Last Modified on January 25, 2024
Google Analytics 4 (GA4) has its share of issues, but it also came bearing many new gifts that were not available in its predecessor. We hope those gifts will keep getting better with time.
One of those gifts is the introduction of Google Analytics 4 enhanced measurement that gives you basic event tracking out of the box without the need to add any code or open your Google Tag Manager account.
This can be useful in some but not all situations, and we will cover those scenarios along with the following topics in this post:
- What is Enhanced Measurement in Google Analytics 4
- Where to Find Enhanced Measurement in Google Analytics 4
- GA4 Enhanced Measurement Best Practices
- Limitations of GA4 Enhanced Measurement
Let’s get started!
What is Enhanced Measurement in Google Analytics 4
There are currently seven action types that we can track with enhanced measurement events totaling ten events. These are:
- Page views
- Outbound clicks
- Site search
- Form interactions
- Video engagement
- File downloads
Apart from the page view event, the rest of the events can be disabled or enabled from the GA4 data stream settings.
Compared to Universal Analytics, where every event had to be configured via GTM or coded in, this is a step up to get those events covered without coding or playing with tags and triggers in GTM.
For now, let’s look into each one of these events and their nuances.
This interaction results in a page_view event that populates the Views metric in GA4. It is triggered when a page is loaded or the browser history state changes in the case of Single Page Application (SPA) websites where the URL changes without reloading the page.
Unlike other events, this event can’t be turned off. Page view events have two parameters that are collected with them:
- page_location (Page URL)
- page_ referrer (Page referrer)
All events contain the page location, page referrer, page title, screen resolution, and language as parameters, regardless of whether they are automatic, enhanced, recommended, or custom.
We all know about the scroll depth events since the days of UA. In GA4, a scroll event is triggered when a user reaches the bottom of each page for the first time, i.e. when a 90% vertical depth of the page is visible.
Scroll populates the percent_scrolled (Percent Scrolled) dimension. But with GA4 enhanced measurement, you get the value of 90, as that’s when the event is triggered, and it’s blank otherwise. So, nothing too exciting there.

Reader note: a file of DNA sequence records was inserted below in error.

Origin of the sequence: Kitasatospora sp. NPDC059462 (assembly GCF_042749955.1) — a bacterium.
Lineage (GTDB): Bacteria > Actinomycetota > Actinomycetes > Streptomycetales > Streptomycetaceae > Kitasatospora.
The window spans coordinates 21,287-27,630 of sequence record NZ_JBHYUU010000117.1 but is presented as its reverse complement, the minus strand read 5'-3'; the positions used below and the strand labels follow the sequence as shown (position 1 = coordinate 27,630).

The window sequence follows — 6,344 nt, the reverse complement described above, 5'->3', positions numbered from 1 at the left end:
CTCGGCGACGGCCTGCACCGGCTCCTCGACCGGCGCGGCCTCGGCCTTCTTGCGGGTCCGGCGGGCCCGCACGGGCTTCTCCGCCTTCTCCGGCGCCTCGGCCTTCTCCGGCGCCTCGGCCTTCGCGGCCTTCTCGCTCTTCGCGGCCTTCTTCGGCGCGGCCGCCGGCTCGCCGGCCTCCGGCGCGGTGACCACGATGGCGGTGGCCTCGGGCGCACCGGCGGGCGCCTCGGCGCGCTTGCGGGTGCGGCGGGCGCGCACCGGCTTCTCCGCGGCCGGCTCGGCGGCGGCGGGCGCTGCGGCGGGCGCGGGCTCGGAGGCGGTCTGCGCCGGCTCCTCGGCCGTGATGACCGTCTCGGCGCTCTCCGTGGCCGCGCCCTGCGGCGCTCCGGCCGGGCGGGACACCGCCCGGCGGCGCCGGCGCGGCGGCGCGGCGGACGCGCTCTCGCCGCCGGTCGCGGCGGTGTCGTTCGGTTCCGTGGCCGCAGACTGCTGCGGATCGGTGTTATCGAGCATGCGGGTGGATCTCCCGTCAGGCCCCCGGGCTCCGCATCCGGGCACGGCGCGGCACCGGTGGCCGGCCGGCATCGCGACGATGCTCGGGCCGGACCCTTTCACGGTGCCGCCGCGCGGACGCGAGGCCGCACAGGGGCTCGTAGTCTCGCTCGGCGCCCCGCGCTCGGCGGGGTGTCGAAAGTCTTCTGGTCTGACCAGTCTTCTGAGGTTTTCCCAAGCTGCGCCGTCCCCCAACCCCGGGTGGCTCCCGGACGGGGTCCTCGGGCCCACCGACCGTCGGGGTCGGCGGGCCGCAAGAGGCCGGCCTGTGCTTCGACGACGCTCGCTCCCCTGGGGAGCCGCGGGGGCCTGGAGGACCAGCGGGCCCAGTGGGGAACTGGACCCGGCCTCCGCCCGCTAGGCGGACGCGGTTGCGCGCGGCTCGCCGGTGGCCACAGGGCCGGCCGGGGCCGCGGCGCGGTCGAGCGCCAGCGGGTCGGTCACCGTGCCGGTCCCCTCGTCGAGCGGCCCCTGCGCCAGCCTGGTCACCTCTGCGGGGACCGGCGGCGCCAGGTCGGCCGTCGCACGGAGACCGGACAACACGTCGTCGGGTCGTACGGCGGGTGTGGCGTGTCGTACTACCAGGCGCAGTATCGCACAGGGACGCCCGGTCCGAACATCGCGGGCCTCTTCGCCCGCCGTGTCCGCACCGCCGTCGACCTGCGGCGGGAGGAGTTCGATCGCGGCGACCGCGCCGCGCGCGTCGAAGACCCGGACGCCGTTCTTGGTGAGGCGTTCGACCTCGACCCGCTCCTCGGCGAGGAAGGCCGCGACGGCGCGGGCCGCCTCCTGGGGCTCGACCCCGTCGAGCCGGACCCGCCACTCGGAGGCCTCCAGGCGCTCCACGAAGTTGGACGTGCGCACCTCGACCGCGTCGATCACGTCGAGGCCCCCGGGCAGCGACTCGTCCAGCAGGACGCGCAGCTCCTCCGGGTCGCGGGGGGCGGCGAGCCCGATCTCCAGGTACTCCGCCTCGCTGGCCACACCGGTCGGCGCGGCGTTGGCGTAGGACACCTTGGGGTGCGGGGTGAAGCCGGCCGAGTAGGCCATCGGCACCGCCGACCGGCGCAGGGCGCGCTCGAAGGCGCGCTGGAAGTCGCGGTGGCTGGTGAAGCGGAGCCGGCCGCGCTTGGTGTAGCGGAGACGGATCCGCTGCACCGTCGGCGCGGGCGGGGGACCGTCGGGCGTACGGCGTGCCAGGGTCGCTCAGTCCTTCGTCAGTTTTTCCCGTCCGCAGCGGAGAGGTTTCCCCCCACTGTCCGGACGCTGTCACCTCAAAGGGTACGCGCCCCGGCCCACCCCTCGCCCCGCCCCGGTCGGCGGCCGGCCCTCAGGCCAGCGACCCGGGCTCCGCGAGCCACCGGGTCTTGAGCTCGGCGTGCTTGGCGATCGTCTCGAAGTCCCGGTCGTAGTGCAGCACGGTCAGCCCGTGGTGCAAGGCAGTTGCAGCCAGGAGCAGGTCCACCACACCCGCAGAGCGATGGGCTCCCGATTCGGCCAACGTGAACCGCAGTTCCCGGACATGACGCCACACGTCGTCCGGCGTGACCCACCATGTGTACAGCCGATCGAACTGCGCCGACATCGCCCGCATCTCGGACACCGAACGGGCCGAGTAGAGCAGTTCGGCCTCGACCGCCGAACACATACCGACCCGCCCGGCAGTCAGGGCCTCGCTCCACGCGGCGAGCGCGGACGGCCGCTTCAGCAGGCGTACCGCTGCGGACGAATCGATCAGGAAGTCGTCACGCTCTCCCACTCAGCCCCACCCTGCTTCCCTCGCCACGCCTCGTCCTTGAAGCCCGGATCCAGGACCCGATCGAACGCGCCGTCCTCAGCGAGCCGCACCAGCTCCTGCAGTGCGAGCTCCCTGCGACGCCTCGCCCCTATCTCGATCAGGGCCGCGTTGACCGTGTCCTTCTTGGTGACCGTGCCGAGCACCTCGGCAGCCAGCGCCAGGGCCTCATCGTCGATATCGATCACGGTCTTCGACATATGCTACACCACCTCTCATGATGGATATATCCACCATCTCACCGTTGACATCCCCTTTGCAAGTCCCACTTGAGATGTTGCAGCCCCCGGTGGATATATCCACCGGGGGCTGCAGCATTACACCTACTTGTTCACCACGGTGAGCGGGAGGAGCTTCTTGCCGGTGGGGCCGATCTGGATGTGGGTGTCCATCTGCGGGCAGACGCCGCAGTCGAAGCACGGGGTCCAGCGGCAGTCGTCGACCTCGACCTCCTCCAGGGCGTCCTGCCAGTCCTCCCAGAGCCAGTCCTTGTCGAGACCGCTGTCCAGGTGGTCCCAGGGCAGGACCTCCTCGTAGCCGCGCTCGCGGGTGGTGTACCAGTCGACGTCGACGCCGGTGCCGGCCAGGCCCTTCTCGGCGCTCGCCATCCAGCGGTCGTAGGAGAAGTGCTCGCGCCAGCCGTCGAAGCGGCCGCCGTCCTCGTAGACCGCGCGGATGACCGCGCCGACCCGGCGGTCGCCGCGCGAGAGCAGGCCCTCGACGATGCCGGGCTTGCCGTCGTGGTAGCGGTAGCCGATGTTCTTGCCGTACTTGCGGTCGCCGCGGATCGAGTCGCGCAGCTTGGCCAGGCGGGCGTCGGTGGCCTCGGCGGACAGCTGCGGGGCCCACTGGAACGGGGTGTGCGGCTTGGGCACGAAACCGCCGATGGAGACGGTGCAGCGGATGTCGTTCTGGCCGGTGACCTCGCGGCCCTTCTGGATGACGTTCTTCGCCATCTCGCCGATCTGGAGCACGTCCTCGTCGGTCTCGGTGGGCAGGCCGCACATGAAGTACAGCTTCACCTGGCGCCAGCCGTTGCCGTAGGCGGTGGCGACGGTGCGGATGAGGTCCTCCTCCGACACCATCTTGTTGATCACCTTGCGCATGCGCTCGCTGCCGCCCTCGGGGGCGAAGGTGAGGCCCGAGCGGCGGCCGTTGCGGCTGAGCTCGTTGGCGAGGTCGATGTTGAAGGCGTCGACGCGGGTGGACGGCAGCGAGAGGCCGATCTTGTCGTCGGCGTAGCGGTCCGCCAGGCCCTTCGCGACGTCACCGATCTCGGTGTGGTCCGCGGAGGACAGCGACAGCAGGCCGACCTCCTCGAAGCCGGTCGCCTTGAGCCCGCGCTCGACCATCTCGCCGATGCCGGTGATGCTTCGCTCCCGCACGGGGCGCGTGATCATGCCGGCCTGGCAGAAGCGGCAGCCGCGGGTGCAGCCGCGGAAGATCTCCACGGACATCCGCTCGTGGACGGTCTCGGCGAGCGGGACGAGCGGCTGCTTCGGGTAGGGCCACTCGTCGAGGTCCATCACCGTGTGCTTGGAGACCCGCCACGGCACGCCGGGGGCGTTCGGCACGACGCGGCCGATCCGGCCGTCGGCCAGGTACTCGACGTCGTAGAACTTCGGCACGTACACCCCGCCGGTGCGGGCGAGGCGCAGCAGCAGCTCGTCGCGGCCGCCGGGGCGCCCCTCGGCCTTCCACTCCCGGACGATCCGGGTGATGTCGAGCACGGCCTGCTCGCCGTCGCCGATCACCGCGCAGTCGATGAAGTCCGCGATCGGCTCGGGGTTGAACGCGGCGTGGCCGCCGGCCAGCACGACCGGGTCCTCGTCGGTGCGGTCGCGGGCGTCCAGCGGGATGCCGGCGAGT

If you don’t use scrolls in day-to-day analysis, chances are the event with its default 90% value will work well for you, and you won’t need any further customization (which isn’t possible from GA4’s interface anyways).
This one is generally helpful to know if people are clicking outbound clicks. It’s triggered when a user goes away from the current domain.
Understandably, if you add certain domains for cross-domain tracking, they won’t trigger this event as they are considered part of the same business. So, if you have multiple websites, you should add them in the configuration of your domains section of GA4.
Interestingly, outbound clicks are measured by click events – not a very helpful name since everything is a click.
You get five parameters when this event is enabled in enhanced measurements:
- link_classes (Link classes)
- link_domain (Link domain)
- link_id (Link ID)
- link_url (Link URL)
- outbound (True/False)
If you’re not fussed about link text, which is surprisingly not available in default parameters, then for the most part, this event can prove useful.
This is another useful event that can be tracked in GA4, thanks to enhanced measurement, whenever a user searches for something on the website and the URL contains one of the five following query parameters:
The best part is that you can configure custom search query parameters if none of the above five work for your needs.
It is triggered by the view_search_results event along with the useful search_term (Search term) parameter.
Site search is quite helpful. Generally, you don’t have to take the GTM route unless there’s some complex search functionality on your website, filters, etc., that you might want to track.
Enabling form interactions results in two events. Yes, enhanced measurements don’t always result in just one event being tracked.